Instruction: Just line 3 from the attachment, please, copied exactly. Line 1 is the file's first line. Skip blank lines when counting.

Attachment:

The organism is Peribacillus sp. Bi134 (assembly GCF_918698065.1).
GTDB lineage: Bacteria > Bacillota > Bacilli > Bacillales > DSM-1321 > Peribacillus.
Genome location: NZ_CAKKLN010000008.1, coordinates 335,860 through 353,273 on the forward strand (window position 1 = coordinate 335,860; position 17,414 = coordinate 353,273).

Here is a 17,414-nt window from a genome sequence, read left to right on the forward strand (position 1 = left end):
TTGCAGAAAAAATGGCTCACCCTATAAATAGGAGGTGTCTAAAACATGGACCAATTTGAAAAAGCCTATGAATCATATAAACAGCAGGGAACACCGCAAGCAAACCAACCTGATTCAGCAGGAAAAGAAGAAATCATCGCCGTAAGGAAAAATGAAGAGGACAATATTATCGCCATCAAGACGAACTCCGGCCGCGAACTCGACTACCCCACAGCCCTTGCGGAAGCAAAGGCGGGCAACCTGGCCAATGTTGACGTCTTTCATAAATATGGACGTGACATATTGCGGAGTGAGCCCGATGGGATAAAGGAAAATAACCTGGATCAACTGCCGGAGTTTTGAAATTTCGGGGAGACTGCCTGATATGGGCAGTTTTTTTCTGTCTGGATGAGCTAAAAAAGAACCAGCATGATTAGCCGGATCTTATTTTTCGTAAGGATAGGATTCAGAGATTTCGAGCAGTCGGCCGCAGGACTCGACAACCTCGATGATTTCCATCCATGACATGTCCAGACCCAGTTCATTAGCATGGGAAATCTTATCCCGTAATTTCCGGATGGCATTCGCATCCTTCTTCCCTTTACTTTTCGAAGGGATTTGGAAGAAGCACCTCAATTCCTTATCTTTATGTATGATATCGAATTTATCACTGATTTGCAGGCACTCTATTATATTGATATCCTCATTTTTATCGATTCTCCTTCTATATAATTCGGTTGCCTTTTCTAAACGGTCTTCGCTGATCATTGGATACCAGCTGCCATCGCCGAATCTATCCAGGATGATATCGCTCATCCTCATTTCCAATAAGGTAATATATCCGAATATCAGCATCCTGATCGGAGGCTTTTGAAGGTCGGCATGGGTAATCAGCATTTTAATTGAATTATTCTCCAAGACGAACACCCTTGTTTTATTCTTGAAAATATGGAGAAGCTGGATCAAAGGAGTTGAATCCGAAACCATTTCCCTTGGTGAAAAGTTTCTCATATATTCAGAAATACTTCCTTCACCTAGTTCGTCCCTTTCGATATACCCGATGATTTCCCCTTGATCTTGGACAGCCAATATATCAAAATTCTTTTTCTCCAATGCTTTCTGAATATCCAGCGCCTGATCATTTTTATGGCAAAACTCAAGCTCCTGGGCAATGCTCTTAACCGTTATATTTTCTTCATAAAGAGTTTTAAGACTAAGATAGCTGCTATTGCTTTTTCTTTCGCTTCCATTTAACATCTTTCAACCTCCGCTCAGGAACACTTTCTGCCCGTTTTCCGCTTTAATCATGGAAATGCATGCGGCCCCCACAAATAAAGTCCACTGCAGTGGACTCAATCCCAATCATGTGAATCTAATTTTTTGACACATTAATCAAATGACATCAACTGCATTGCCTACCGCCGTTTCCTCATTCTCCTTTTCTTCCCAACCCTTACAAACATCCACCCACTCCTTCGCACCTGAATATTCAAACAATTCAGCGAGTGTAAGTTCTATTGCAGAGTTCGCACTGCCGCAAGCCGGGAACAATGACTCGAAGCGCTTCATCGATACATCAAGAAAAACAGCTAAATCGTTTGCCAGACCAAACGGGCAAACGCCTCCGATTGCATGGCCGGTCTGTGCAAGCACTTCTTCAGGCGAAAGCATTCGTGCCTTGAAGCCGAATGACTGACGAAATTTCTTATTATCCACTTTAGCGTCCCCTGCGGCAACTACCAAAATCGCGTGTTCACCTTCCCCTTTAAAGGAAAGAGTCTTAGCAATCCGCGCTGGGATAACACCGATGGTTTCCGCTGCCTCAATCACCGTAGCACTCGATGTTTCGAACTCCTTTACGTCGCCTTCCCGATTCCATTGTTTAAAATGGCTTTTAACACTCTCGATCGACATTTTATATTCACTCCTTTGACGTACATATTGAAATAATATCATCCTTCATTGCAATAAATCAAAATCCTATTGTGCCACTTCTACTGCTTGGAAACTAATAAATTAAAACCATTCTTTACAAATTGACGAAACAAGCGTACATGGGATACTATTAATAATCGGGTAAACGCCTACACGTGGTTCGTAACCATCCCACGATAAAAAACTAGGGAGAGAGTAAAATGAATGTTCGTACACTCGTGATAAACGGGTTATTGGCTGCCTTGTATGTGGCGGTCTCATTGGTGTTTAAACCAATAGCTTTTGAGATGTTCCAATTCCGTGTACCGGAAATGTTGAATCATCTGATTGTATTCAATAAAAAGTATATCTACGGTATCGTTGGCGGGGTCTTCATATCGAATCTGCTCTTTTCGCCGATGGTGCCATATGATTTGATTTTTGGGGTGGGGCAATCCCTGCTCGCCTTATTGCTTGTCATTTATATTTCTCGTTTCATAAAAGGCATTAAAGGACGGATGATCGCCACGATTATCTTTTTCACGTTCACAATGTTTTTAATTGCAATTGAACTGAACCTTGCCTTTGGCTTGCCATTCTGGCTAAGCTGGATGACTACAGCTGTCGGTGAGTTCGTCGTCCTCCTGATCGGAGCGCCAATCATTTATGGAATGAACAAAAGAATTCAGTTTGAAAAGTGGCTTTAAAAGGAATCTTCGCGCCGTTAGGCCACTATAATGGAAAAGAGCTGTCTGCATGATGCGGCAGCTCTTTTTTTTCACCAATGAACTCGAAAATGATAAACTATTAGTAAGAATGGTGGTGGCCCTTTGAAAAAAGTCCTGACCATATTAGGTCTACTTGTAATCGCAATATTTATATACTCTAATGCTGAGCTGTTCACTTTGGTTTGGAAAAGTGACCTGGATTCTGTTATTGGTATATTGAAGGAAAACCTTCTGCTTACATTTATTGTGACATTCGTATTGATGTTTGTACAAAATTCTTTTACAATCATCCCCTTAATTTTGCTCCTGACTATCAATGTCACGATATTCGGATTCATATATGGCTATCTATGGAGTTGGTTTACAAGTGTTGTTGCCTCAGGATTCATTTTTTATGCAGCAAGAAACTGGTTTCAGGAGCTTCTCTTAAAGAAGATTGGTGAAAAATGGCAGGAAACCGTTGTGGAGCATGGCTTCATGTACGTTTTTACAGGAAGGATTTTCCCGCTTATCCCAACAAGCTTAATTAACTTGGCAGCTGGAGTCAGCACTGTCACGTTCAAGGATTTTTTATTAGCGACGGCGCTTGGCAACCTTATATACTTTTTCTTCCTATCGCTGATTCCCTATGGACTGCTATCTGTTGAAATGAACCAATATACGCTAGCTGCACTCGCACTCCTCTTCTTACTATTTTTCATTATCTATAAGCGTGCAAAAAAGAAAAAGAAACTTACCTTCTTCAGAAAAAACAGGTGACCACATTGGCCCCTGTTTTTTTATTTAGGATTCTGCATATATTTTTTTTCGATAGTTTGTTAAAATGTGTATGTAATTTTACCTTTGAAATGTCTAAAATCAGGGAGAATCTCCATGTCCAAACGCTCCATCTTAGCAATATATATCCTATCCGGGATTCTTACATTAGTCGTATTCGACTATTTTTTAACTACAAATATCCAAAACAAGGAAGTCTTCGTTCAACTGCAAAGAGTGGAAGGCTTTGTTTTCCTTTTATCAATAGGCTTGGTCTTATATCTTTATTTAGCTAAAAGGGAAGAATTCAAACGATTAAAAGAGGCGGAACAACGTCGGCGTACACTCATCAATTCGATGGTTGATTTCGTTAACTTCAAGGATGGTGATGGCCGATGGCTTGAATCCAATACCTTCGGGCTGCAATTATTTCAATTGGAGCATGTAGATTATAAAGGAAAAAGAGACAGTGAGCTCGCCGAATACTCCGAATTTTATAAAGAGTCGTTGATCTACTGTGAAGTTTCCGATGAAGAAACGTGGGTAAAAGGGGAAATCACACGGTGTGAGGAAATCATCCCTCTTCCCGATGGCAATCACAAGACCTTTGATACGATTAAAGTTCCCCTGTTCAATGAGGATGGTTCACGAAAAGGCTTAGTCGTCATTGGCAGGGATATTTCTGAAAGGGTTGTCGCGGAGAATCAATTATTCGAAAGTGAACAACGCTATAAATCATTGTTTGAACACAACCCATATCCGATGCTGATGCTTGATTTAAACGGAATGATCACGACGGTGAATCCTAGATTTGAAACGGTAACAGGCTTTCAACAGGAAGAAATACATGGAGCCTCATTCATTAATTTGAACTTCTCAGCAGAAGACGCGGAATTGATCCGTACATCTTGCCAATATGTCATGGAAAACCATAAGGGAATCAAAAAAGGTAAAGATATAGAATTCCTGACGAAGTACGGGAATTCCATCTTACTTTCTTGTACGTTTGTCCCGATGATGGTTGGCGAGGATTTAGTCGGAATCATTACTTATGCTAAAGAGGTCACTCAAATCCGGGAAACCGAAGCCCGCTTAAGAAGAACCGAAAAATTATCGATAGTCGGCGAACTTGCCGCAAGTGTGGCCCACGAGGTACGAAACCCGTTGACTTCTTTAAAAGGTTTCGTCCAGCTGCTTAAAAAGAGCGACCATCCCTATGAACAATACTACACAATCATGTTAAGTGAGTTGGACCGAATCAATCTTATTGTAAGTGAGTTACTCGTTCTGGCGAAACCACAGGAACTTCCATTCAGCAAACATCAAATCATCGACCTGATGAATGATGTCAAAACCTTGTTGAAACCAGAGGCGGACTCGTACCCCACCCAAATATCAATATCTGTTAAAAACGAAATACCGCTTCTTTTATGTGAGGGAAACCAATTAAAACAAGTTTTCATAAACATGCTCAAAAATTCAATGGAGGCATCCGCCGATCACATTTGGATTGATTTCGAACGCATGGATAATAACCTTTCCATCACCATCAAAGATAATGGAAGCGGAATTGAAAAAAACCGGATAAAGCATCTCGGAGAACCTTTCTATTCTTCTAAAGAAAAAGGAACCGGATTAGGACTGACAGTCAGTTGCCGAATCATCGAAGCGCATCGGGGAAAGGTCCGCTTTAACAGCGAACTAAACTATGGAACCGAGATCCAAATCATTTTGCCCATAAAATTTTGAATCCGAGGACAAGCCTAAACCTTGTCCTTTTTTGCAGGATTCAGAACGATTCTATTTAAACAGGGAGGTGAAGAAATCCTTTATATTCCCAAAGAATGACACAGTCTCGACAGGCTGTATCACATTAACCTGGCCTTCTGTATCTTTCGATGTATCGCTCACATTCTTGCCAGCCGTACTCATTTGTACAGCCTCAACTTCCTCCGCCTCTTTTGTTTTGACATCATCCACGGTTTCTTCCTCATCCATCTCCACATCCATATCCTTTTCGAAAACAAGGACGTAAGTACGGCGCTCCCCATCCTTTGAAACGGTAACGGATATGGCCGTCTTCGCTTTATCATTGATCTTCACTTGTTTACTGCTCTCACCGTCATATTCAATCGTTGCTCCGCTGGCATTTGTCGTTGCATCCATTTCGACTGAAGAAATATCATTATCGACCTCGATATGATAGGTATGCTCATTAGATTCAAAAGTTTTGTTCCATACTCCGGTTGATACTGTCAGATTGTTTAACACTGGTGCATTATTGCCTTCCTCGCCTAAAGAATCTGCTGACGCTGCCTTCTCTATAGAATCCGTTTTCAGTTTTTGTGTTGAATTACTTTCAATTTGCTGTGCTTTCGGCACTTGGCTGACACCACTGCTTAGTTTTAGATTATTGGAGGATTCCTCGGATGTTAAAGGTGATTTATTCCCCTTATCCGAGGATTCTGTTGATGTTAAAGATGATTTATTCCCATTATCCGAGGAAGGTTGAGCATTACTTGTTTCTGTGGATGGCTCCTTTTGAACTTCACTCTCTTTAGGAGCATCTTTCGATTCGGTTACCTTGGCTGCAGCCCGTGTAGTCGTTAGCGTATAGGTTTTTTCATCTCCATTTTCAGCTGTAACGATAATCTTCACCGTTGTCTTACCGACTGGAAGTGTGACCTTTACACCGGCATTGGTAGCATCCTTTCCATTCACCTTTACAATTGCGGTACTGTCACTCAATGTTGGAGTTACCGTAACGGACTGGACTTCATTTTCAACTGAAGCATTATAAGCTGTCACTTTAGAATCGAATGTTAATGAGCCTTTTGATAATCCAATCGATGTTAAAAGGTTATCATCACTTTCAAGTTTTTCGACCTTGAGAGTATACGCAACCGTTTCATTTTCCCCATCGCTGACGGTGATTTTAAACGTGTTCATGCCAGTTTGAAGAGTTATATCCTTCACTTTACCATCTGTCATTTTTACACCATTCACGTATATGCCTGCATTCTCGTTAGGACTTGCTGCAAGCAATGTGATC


Genome location: NZ_CAKKLN010000008.1, coordinates 335,860 through 353,273 on the forward strand (window position 1 = coordinate 335,860; position 17,414 = coordinate 353,273).